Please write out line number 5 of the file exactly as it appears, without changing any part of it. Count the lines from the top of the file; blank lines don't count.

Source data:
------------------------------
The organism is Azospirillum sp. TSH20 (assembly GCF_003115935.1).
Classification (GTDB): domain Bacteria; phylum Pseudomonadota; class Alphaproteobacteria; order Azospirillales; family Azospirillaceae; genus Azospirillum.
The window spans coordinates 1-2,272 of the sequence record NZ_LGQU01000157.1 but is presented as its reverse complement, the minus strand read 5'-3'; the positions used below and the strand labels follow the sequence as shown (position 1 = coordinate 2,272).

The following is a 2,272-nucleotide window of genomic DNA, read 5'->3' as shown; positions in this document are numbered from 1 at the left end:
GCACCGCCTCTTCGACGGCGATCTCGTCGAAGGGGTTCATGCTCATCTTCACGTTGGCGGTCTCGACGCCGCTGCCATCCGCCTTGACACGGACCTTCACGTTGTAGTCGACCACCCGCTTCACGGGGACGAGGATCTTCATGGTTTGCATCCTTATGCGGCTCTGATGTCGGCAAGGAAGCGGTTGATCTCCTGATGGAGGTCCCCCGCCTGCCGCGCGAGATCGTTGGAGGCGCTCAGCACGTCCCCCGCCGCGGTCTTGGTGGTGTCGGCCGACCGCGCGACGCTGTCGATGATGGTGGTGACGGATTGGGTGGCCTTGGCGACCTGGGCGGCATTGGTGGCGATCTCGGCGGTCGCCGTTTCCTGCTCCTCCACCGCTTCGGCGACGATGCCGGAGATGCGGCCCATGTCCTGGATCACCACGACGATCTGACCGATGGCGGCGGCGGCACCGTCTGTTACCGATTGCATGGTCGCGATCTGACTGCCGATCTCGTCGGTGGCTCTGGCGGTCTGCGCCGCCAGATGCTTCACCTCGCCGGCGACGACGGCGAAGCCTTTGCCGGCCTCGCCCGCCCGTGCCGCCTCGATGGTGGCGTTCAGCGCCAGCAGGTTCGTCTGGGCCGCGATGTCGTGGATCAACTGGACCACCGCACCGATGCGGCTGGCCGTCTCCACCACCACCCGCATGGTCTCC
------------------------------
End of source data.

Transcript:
GCACCGCCTCTTCGACGGCGATCTCGTCGAAGGGGTTCATGCTCATCTTCACGTTGGCGGTCTCGACGCCGCTGCCATCCGCCTTGACACGGACCTTCACGTTGTAGTCGACCACCCGCTTCACGGGGACGAGGATCTTCATGGTTTGCATCCTTATGCGGCTCTGATGTCGGCAAGGAAGCGGTTGATCTCCTGATGGAGGTCCCCCGCCTGCCGCGCGAGATCGTTGGAGGCGCTCAGCACGTCCCCCGCCGCGGTCTTGGTGGTGTCGGCCGACCGCGCGACGCTGTCGATGATGGTGGTGACGGATTGGGTGGCCTTGGCGACCTGGGCGGCATTGGTGGCGATCTCGGCGGTCGCCGTTTCCTGCTCCTCCACCGCTTCGGCGACGATGCCGGAGATGCGGCCCATGTCCTGGATCACCACGACGATCTGACCGATGGCGGCGGCGGCACCGTCTGTTACCGATTGCATGGTCGCGATCTGACTGCCGATCTCGTCGGTGGCTCTGGCGGTCTGCGCCGCCAGATGCTTCACCTCGCCGGCGACGACGGCGAAGCCTTTGCCGGCCTCGCCCGCCCGTGCCGCCTCGATGGTGGCGTTCAGCGCCAGCAGGTTCGTCTGGGCCGCGATGTCGTGGATCAACTGGACCACCGCACCGATGCGGCTGGCCGTCTCCACCACCACCCGCATGGTCTCC